Wednesday, February 22, 2012

Iron Chef

Birmingham chef Chris Hastings on “Iron Chef America” this Sunday
"Iron Chef America" featuring Birmingham chef Chris Hastings against Iron Chef Bobby Flay will air Sunday, Feb. 26 at 9 p.m. on the Food Network

From the article “Stepping into the spotlight” by Teri Greene in The Montgomery Advertiser:

Sunday, for the first time, the state of Alabama will be represented on one of Food Network's most widely-watched competition shows: "Iron Chef America."Chris Hastings, owner and executive chef at Birming¬ham's renowned Hot and Hot Fish Club will throw down with Bobby Flay, one of the win¬ningest chefs in the show's his¬tory, in the arena-sized Kitchen Stadium. For Hastings, the match air¬ing Sunday is one more step on the ladder of foodie fame. Tuesday, he was named as a semifinalist for the James Beard "Best Chef in the South" award. Teaming up with Hastings as sous chefs are Rob McDaniel, executive chef at the Lake Martin restaurant Springhouse and former chef de cuisine at Hot and Hot, and Sedesh Boo¬dram, another former Hot and Hot chef de cuisine. McDaniel opened Spring¬house in April 2009 and credits Hastings with helping launch his career as an executive chef. It has been a whirlwind: get¬ting the invite from the show -- which debuted in 2005 as a spinoff of the original Japanese series -- preparing for the challenge and the mind-blow¬ing, pressure-cooker experi¬ence of competing.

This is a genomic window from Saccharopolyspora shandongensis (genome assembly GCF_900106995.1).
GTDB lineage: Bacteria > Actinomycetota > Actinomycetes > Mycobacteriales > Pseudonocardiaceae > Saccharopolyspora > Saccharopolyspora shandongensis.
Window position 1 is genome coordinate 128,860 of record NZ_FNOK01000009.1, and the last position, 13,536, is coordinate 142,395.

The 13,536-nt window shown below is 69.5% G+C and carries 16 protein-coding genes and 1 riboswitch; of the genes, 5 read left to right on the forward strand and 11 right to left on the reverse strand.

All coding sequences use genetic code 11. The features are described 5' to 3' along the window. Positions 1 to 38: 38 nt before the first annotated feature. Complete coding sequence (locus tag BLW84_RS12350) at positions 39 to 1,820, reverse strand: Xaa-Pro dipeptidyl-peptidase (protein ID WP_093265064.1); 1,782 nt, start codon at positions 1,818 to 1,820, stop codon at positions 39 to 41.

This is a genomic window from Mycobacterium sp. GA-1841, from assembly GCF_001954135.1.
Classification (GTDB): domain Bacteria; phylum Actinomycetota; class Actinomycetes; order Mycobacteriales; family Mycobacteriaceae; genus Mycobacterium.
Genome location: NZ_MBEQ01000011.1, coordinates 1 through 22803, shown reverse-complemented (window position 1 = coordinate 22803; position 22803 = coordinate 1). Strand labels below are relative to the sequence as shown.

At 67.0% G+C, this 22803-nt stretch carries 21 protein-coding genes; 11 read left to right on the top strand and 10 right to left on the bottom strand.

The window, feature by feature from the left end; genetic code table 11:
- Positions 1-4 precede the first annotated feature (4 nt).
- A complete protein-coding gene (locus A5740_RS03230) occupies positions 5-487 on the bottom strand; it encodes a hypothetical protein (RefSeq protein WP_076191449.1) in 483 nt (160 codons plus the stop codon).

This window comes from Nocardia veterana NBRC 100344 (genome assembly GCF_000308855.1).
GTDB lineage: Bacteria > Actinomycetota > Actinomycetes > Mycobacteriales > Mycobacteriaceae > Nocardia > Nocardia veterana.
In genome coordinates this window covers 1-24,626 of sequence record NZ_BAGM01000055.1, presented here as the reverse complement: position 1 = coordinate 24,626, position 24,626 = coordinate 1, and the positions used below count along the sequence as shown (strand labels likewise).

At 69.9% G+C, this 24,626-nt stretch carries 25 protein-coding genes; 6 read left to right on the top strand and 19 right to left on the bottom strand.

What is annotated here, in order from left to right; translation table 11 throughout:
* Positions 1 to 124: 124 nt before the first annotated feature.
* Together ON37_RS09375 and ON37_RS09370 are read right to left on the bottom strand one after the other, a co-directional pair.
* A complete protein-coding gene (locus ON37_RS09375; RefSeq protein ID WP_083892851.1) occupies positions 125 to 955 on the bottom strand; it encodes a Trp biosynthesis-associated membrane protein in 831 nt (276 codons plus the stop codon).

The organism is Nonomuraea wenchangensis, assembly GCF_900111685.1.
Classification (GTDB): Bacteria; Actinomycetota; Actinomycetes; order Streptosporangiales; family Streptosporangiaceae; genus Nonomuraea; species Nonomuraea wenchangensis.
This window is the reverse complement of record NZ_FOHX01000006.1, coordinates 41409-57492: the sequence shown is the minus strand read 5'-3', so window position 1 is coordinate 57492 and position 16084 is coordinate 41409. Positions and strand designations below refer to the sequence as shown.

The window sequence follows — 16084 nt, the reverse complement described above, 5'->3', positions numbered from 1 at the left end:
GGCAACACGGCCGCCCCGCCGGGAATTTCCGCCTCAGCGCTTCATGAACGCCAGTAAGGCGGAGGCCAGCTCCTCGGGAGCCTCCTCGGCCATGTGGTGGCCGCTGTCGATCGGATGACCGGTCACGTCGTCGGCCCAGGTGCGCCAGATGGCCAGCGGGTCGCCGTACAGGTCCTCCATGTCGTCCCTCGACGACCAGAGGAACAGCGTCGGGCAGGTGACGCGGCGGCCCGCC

So how did the state's first-ever Iron Chef challenger get a chance to step foot in Kitchen Stadium? "They asked if we would be interested in getting on a long list," said Hastings, who had been touring with his wife, Idie, to promote their cook¬book, "Hot and Hot Fish Club Cookbook: A Celebration of Food, Family, and Traditions," written with Katherine Cobbs. Hot and Hot has a longstand¬ing good reputation in the res¬ta rant world. But the book tour, which had Hastings ap¬pearing as guest chef at food events throughout the U.S., cer¬tainly didn't hurt, he said. The interview for the show was great, Hastings said. He tried to convince the producers that his team would be up for the challenge. They said he'd hear from them in two weeks. He didn't. Then, last June, "They sent the email saying, 'Hey, you're up.'"